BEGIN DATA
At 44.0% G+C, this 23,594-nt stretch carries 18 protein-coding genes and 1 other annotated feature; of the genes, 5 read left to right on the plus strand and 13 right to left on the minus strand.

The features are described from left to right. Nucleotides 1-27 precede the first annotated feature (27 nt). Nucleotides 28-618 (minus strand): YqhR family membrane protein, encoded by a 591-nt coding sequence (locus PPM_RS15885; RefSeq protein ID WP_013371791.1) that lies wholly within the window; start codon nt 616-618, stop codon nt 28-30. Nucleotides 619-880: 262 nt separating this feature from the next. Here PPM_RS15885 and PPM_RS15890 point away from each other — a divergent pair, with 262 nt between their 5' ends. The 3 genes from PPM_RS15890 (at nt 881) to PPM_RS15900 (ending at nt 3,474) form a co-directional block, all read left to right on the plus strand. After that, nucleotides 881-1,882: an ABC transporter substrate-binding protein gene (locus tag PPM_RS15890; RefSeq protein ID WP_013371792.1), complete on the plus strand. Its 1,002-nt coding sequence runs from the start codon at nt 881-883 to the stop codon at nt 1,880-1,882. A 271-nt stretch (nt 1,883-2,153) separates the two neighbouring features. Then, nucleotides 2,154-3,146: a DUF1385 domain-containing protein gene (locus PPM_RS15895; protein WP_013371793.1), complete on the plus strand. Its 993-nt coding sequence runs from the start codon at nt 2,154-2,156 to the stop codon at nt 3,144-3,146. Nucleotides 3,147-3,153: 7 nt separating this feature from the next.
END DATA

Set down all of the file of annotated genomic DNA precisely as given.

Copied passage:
At 44.0% G+C, this 23,594-nt stretch carries 18 protein-coding genes and 1 other annotated feature; of the genes, 5 read left to right on the plus strand and 13 right to left on the minus strand.

The features are described from left to right. Nucleotides 1-27 precede the first annotated feature (27 nt). Nucleotides 28-618 (minus strand): YqhR family membrane protein, encoded by a 591-nt coding sequence (locus PPM_RS15885; RefSeq protein ID WP_013371791.1) that lies wholly within the window; start codon nt 616-618, stop codon nt 28-30. Nucleotides 619-880: 262 nt separating this feature from the next. Here PPM_RS15885 and PPM_RS15890 point away from each other — a divergent pair, with 262 nt between their 5' ends. The 3 genes from PPM_RS15890 (at nt 881) to PPM_RS15900 (ending at nt 3,474) form a co-directional block, all read left to right on the plus strand. After that, nucleotides 881-1,882: an ABC transporter substrate-binding protein gene (locus tag PPM_RS15890; RefSeq protein ID WP_013371792.1), complete on the plus strand. Its 1,002-nt coding sequence runs from the start codon at nt 881-883 to the stop codon at nt 1,880-1,882. A 271-nt stretch (nt 1,883-2,153) separates the two neighbouring features. Then, nucleotides 2,154-3,146: a DUF1385 domain-containing protein gene (locus PPM_RS15895; protein WP_013371793.1), complete on the plus strand. Its 993-nt coding sequence runs from the start codon at nt 2,154-2,156 to the stop codon at nt 3,144-3,146. Nucleotides 3,147-3,153: 7 nt separating this feature from the next.